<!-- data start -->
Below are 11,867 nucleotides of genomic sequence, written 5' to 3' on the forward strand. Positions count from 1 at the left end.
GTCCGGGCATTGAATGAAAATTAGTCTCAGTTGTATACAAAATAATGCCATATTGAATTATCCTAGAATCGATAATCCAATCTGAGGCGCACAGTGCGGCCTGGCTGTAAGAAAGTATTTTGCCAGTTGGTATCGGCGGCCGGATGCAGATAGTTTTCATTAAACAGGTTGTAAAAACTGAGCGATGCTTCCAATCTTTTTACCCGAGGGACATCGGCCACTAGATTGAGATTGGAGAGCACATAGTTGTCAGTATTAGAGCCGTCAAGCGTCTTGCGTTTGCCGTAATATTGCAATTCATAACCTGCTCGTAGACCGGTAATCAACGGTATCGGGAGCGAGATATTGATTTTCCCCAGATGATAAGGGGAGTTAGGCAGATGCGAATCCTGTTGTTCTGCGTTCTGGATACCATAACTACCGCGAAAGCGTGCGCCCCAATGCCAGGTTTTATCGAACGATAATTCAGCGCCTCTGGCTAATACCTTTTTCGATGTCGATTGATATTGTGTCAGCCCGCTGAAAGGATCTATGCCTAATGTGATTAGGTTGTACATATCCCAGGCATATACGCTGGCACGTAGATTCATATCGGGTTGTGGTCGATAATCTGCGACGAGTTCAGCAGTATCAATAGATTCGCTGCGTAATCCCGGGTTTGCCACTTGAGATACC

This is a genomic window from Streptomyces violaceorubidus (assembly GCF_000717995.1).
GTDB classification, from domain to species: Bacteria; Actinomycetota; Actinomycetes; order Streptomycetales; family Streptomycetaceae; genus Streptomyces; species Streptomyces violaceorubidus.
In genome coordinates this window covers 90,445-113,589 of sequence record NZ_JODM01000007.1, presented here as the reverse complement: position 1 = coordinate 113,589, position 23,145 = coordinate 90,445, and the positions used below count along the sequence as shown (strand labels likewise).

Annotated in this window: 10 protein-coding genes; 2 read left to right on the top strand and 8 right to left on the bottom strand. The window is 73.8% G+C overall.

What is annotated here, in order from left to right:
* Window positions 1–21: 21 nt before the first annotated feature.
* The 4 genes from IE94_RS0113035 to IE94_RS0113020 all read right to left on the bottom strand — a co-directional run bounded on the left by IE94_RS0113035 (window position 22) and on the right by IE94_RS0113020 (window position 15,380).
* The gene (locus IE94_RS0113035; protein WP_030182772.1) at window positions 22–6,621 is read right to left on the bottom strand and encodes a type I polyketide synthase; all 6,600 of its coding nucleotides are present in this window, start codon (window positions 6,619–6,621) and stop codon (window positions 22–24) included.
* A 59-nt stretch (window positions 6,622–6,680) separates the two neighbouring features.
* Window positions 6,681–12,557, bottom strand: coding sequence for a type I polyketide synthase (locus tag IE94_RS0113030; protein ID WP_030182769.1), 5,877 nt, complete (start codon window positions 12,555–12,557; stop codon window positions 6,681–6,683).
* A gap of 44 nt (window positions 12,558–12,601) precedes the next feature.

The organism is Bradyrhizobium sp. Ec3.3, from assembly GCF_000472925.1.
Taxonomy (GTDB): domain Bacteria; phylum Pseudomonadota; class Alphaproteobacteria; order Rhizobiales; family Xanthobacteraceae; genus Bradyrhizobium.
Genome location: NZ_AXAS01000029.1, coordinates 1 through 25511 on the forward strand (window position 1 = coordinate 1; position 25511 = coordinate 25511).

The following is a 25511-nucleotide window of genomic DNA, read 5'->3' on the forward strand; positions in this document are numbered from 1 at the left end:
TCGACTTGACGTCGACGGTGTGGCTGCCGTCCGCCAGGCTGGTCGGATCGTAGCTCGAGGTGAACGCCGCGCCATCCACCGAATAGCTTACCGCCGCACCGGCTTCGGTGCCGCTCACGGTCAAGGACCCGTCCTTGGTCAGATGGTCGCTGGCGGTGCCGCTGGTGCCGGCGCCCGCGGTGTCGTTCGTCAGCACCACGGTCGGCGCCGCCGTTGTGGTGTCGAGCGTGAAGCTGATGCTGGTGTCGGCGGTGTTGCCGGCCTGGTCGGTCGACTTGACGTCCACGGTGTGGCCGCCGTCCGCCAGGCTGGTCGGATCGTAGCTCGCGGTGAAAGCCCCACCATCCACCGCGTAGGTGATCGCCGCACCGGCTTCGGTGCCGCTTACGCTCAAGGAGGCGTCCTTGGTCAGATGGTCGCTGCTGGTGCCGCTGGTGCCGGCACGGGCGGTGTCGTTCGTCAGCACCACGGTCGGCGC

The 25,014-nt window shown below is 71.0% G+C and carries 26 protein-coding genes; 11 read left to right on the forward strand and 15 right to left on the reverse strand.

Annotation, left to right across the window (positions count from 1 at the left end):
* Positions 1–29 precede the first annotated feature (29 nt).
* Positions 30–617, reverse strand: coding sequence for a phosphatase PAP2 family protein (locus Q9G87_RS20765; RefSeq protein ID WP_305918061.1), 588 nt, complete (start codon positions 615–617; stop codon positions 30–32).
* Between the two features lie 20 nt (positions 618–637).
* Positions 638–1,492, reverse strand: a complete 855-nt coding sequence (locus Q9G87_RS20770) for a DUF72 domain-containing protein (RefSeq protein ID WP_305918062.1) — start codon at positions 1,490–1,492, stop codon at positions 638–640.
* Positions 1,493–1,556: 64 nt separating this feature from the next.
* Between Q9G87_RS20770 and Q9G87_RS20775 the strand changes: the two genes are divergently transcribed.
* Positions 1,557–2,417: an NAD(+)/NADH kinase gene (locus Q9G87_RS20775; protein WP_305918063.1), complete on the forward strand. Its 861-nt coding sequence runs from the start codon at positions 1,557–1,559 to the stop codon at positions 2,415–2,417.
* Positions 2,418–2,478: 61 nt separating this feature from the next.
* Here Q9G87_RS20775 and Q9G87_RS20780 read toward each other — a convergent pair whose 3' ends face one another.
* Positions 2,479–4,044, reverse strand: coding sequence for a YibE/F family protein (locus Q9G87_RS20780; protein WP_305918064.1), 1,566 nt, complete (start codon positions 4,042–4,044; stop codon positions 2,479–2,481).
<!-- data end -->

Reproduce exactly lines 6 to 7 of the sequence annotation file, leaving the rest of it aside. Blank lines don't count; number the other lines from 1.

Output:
Annotated in this window: 10 protein-coding genes; 2 read left to right on the top strand and 8 right to left on the bottom strand. The window is 73.8% G+C overall.

What is annotated here, in order from left to right: